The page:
It is possible for the eggs to be of another woman (including an immature or unborn woman, although foetal eggs or eggs from sexually immature girls have not yet been used for this purpose). It is also possible, in the case of women with damaged ovaries (eg from cancer) or with premature menopause, that a donated piece of the egg-producing part of their ovaries could be stimulated to produce eggs by hormonal treatment [in vitro]. The donor eggs, when mature, could be fertilized and introduced into the woman's uterus. This raises the possibility of donation of ovarian tissue from dead women.
In 1997 a British woman won an appeal under European law which gives her the right to be artificially inseminated using the sperm of her dead husband. He had not given his written consent.
3. Questions of consent (next-of-kin of a cadaver or aborted foetus) and rights concerning the offspring are raised, for example the rights of genetic relatives.
4. The various techniques of artificial reproduction, which would seem to be at the service of life and which are frequently used with this intention, actually open the door to new threats against life. Apart from the fact that they are morally unacceptable, since they separate procreation from the fully human context of the conjugal act, these techniques have a high rate of failure: not just failure in relation to fertilization but with regard to the subsequent development of the embryo, which is exposed to the risk of death, generally within a very short space of time. Furthermore, the number of embryos produced is often greater than that needed for implantation in the woman's womb, and these so-called "spare embryos" are then destroyed or used for research which, under the pretext of scientific or medical progress, in fact reduces human life to the level of simple "biological material" to be freely disposed of. (Papal Encyclical, Evangelium Vitae, 25 March 1995).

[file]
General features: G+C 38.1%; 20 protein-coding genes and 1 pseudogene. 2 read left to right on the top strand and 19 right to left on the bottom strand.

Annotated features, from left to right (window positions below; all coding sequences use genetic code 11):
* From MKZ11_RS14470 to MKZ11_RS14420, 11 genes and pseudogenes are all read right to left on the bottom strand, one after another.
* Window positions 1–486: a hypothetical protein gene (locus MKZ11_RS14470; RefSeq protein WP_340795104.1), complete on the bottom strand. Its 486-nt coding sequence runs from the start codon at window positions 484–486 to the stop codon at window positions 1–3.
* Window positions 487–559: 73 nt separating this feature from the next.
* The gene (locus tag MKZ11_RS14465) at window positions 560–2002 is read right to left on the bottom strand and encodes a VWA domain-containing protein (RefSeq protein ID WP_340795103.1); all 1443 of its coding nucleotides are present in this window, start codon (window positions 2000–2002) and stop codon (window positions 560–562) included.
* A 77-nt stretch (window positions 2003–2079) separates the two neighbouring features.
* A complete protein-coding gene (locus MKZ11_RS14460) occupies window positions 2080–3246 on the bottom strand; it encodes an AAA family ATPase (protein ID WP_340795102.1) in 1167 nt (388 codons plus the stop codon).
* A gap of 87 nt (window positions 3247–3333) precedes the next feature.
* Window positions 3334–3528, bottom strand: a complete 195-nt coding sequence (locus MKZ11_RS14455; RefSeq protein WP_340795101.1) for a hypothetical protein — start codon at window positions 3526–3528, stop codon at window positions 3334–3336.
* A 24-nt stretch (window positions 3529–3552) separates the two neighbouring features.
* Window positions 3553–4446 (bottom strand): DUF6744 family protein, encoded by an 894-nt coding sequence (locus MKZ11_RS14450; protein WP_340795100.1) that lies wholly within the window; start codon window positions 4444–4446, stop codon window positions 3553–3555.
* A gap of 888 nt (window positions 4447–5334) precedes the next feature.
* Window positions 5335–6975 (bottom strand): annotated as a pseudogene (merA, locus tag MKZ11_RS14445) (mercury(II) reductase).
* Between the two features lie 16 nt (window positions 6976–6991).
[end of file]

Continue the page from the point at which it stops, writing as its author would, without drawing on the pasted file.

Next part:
3. Well, not quite. A New Jersey fertility clinic paid $5000 US for human eggs in 1998.